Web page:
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Stem Cell Research Musculoskeletal

Healing Osteoarthritis with Stem Cells

4 months, 1 week ago

11424  1
Posted on Aug 03, 2017, 7 a.m.

Stem cell therapies provide an alternative to pain relievers and total joint replacement for those suffering from osteoarthritis.

Osteoarthritis plagues millions of older adults throughout the world. It is the most common type of degenerative joint disease. Commonly referred to as “OA”, osteoarthritis is an inevitability for many people. It occurs as the rubber-like cartilage that protects the ends of human bones gradually breaks down. It eventually leads to a situation where bones rub against one another as little, if any, cartilage remains. OA can occur in any of the body's joints. However, it is more common in the hips, knees, spine, and hands.

OA sounds like a particularly gruesome condition with painful bone-on-bone contact yet hope is available. Patients currently use physical therapy, pain relievers, cortisone injections and even surgery. Scientists have recently pinpointed stem cells as a possible catalyst for OA healing.

How the Human Body Might be Able to Heal Itself

Emory Orthopaedics and Spine Center physicians made waves five years ago when they launched regenerative stem cell therapy. This is a form of treatment for OA as well as related joint maladies. It makes use of the patient's stem cells to remedy damaged tissues, minimize pain and hasten the healing process. Stem cells are taken from the patient's body with a needle. These stem cells are derived from abdominal fat and/or the hip's bone marrow. They are then placed in a centrifuge and spun in a rapid manner to generate a concentrate. This process isolates the stem cells. These cells are injected right back into the patient's compromised joint minutes later. This reapplication of stem cells catalyzes the healing process.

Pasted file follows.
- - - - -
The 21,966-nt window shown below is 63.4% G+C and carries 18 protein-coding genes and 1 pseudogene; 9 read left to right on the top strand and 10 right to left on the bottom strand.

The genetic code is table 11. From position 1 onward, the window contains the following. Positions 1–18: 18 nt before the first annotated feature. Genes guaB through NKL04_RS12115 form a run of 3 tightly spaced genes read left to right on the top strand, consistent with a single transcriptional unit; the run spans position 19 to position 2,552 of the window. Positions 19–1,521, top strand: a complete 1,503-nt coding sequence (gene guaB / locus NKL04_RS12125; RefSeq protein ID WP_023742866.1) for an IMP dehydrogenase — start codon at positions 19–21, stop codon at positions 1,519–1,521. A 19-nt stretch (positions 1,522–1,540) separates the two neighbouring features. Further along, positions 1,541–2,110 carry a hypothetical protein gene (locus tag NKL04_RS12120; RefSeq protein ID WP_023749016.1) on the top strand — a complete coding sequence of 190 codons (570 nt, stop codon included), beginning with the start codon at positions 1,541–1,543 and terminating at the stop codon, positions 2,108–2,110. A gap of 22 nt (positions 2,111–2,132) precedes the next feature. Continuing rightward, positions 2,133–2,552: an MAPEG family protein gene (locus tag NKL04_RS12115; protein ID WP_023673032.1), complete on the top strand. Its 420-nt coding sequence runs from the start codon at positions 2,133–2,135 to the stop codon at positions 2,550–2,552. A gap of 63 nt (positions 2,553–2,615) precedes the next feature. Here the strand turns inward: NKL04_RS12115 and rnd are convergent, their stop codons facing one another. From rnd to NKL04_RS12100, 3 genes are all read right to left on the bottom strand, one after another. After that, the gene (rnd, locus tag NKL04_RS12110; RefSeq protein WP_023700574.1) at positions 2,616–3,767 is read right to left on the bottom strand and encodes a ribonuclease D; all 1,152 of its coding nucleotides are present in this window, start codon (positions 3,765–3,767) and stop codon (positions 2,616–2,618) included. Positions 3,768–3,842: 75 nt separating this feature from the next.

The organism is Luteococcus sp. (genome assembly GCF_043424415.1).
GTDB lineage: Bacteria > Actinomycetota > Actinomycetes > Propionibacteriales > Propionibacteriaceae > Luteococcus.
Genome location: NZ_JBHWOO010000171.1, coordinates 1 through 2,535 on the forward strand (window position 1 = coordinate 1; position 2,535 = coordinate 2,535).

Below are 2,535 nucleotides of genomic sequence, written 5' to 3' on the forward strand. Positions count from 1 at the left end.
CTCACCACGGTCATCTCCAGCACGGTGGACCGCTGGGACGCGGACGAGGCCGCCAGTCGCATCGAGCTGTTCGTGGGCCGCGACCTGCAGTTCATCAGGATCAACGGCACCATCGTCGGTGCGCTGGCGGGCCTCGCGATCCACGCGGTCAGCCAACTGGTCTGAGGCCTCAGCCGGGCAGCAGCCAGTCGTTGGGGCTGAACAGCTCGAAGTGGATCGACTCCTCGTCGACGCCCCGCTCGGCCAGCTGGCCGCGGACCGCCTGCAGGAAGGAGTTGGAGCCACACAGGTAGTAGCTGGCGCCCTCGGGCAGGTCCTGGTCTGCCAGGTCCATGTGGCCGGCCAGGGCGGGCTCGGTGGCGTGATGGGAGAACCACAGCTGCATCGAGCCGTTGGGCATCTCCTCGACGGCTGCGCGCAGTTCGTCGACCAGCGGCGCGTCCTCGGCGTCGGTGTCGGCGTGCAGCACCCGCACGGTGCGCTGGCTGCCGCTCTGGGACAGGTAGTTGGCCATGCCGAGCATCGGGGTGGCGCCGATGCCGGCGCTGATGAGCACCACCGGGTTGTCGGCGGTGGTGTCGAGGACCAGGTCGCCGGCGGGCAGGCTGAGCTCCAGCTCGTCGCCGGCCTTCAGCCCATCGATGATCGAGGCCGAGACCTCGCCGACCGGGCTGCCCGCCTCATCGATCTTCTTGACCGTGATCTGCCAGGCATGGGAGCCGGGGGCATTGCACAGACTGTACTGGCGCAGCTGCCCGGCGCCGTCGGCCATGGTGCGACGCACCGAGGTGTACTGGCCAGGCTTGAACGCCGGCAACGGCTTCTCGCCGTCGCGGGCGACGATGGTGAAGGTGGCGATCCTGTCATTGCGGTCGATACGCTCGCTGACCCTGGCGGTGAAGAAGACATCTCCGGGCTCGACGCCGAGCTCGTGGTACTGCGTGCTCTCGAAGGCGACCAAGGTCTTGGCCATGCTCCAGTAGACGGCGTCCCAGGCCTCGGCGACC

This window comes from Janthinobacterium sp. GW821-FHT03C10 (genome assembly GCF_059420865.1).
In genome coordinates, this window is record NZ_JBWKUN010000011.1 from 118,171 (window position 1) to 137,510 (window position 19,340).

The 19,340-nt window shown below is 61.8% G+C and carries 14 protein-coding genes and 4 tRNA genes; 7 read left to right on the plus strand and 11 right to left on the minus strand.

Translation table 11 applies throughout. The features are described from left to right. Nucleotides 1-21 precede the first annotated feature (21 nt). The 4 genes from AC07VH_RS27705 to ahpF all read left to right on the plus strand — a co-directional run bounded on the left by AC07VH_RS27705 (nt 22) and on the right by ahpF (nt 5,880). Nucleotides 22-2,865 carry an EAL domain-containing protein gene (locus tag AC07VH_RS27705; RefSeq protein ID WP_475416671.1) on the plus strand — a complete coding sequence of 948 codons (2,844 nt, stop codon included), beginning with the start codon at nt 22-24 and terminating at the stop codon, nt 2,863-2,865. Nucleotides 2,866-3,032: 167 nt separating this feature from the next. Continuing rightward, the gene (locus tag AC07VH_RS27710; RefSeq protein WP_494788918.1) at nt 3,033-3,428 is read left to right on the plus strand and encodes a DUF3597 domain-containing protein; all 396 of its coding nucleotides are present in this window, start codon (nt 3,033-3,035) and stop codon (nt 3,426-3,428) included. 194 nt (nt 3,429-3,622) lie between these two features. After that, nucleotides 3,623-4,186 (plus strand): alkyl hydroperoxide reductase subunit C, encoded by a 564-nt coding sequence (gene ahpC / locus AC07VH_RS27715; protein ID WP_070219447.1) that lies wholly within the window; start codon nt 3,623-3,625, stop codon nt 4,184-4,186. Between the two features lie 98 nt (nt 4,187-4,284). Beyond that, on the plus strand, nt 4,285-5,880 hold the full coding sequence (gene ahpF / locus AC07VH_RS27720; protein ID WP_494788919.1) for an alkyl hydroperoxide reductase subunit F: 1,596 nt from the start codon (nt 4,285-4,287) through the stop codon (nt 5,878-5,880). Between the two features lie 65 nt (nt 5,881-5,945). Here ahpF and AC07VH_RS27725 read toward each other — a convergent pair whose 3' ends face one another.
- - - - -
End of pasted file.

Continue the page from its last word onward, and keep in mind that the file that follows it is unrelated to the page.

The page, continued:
The use of stem cells takes about an hour and a half. The best part is it involves minimal comfort and produces few side effects for the vast majority of patients. The stem cells are taken from the patient himself in order to decrease the odds of rejection. This method of treatment has proven quite effective, helping patients enjoy a substantial improvement in joint health in as little as one month.

Stem Cells: The Darling of Regenerative Medicine

The medical community is quickly determining stem cells enhance the healing process better than other treatments. The predecessor was platelet-rich plasma for the treatment of OA and joint damage. This method debuted nearly a decade ago. Stem cell therapy launched in 2012 and has proven incredibly effective. Stem cells are highly specialized cells that can replicate themselves and potentially differentiate into different cell types for varying functions within the body.

Though there are numerous different stem cell types, those that help promote ligament, tendon and cartilage healing are referred to as mesenchymal stem cells. The human body has a substantial amount of these cells available to repair damaged tissues. Though there is minimal evidence that adding a concentration of such cells can replace joint cartilage that has been lost, they serve as important signaling cells that promote the transmission of proteins like cytokines. These are molecular harbingers that mitigate cartilage degeneration and control pain.

Advancements in stem cells might eventually make it the optimal means of repair for cartilage cells. Such cells are damaged due to everyday wear and tear, sports participation, obesity, and genetics. As of now, stem cells have proven quite effective in reducing the stiffness and pain tied to OA. It is an excellent alternative to total joint replacement surgery and pain relievers.

The FDA's Take on Stem Cells

Certain medical professionals consider stem cells to be an experimental treatment. The FDA is now attempting to determine how the number of stem cell therapies should be regulated. Unfortunately, many types of insurance do not cover stem cell treatments. Stay tuned for more developments. 

http://news.emory.edu/stories/2017/07/hspub_joints_self_help/campus.html

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